RENEE MONTAGNE, host:
Of course, instead of stocking up on hangover remedies, you could just make a New Year's resolution to avoid benders.
NPR's Joanne Silberner talked to experts in two different areas of psychotherapy about the best approach to making any sort of change.
JOANNE SILBERNER: Before we get to the different therapies, consider how long people have been making resolutions. Anthropologist Douglas Raybeck of Hamilton College has checked it out.
Professor DOUGLAS RAYBECK (Anthropology, Hamilton College): The earliest really reliable record we have is Romans, about 180 A.D.
SILBERNER: Their resolutions don't sound so different from resolutions some of us make today.
Prof. RAYBECK: To improve their relationships with their neighbors, to give to the poor, to improve their own physiques.
SILBERNER: And how did they do?
Prof. RAYBECK: There are indications that someone said his neighbor who was supposed to have reduced his drinking failed miserably.
SILBERNER: But there are no indications why the neighbor failed. Today, when willpower isn't enough, help is available. Starting with Freud's own favorite: psychoanalysis. Let's say the resolution isn't to stop drinking but to lose weight. Michael Houston(ph) is an analyst in Washington, D.C.
Mr. MICHAEL HOUSTON (Psychoanalyst): Probably start with how they're feeling about themselves and their current weight. And then I'd want to look more at how did the weight problem develop. What do they trace it back to within their own lives. What sort of difficulties were occurring within their childhood or adolescence or younger part of adulthood.
SILBERNER: The change would come with several days a week of therapy over several years as just part of an effort to fully understand yourself. Cognitive behavioral therapy deals with just a single behavior at a time. For obesity, there's research showing ten weekly sessions can lead to permanent weight loss.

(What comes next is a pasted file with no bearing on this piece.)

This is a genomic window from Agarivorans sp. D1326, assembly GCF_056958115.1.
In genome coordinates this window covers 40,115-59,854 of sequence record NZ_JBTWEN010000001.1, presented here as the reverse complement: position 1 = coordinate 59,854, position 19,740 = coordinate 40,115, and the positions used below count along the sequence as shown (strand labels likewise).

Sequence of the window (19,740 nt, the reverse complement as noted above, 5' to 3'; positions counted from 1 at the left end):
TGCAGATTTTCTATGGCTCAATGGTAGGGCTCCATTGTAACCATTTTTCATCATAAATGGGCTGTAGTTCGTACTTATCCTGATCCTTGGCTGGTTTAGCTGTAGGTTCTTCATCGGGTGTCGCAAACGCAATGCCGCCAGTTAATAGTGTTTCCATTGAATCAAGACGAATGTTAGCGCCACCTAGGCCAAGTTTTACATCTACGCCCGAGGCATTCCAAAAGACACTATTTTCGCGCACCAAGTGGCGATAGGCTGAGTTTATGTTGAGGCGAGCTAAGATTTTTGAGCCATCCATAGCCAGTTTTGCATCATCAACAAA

The goal is to help people develop new habits, says Judith Beck, director of the Institute for Cognitive Research in suburban Philadelphia. Take a woman who wants to lose 50 pounds by April. That's not realistic, says Beck. She needs to understand that weight loss needs to be slow and steady.
Ms. JUDITH BECK (Director, Institute for Cognitive Research): Another thing she's going to have to do is just to learn some very specific skills about how to withstand craving, about what to tell herself before she gets on the scale so she doesn't get too disappointed about being able to tolerate hunger and not feeling hunger as such an emergency, about taking time and energy to plan her meals.
SILBERNER: Doing things like writing out meal plans and shopping lists and reporting back to the therapist on how it's going. You can see the difference between psychoanalysis and cognitive therapy by looking at someone who binges on Oreo cookies.
A cognitive therapist would tell the patient not to keep them on the counter or buy them in the first place. A psychoanalyst like Michael Houston.
Mr. HOUSTON: I may recommend that too, but I'm going to also ask how did they start to get hooked on Oreo cookies. What sort of pleasure does the Oreo give them? Go back as far as they want to go back, as far as they feel comfortable and as far as they're capable and aware of going back.
SILBERNER: Houston and Beck agree that failure to stick to a resolution does not mean you yourself are a failure. Judith Beck.
Ms. BECK: Well, I think it's important to prepare yourself in advance and to give yourself credit just for trying things.
SILBERNER: Beck is going to try to exercise more this year. She's made that resolution before, but this year she's going to block out time in her calendar for the gym. Houston, who once kept a resolution to run a marathon, is vowing to lose weight and occasionally eat oatmeal for breakfast.
Anthropologist Douglas Raybeck says he doesn't make resolutions.
Prof. RAYBECK: I never have. I'm a pessimistic agnostic.
SILBERNER: And me? I'm going to clean my desk and keep it clean. No really, I will.
Joanne Silberner, NPR News.
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